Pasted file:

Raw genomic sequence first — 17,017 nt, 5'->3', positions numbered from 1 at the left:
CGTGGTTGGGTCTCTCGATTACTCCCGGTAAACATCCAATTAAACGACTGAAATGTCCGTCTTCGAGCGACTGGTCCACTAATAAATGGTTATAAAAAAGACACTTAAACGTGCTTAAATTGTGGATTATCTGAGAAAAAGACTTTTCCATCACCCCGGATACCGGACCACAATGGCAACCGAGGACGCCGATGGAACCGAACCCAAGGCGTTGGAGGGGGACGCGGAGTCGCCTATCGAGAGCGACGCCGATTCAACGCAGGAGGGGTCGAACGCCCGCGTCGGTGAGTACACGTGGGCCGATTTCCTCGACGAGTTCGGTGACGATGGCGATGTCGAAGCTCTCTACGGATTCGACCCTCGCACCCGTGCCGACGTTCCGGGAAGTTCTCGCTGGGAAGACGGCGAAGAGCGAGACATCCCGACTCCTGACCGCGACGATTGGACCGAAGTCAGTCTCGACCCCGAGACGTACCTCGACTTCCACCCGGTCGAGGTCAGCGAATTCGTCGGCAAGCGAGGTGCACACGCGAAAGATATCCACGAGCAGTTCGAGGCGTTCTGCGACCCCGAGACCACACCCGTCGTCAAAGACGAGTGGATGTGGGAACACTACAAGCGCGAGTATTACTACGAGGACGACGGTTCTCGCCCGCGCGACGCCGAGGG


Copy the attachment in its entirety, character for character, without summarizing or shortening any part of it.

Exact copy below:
Raw genomic sequence first — 17,017 nt, 5'->3', positions numbered from 1 at the left:
CGTGGTTGGGTCTCTCGATTACTCCCGGTAAACATCCAATTAAACGACTGAAATGTCCGTCTTCGAGCGACTGGTCCACTAATAAATGGTTATAAAAAAGACACTTAAACGTGCTTAAATTGTGGATTATCTGAGAAAAAGACTTTTCCATCACCCCGGATACCGGACCACAATGGCAACCGAGGACGCCGATGGAACCGAACCCAAGGCGTTGGAGGGGGACGCGGAGTCGCCTATCGAGAGCGACGCCGATTCAACGCAGGAGGGGTCGAACGCCCGCGTCGGTGAGTACACGTGGGCCGATTTCCTCGACGAGTTCGGTGACGATGGCGATGTCGAAGCTCTCTACGGATTCGACCCTCGCACCCGTGCCGACGTTCCGGGAAGTTCTCGCTGGGAAGACGGCGAAGAGCGAGACATCCCGACTCCTGACCGCGACGATTGGACCGAAGTCAGTCTCGACCCCGAGACGTACCTCGACTTCCACCCGGTCGAGGTCAGCGAATTCGTCGGCAAGCGAGGTGCACACGCGAAAGATATCCACGAGCAGTTCGAGGCGTTCTGCGACCCCGAGACCACACCCGTCGTCAAAGACGAGTGGATGTGGGAACACTACAAGCGCGAGTATTACTACGAGGACGACGGTTCTCGCCCGCGCGACGCCGAGGG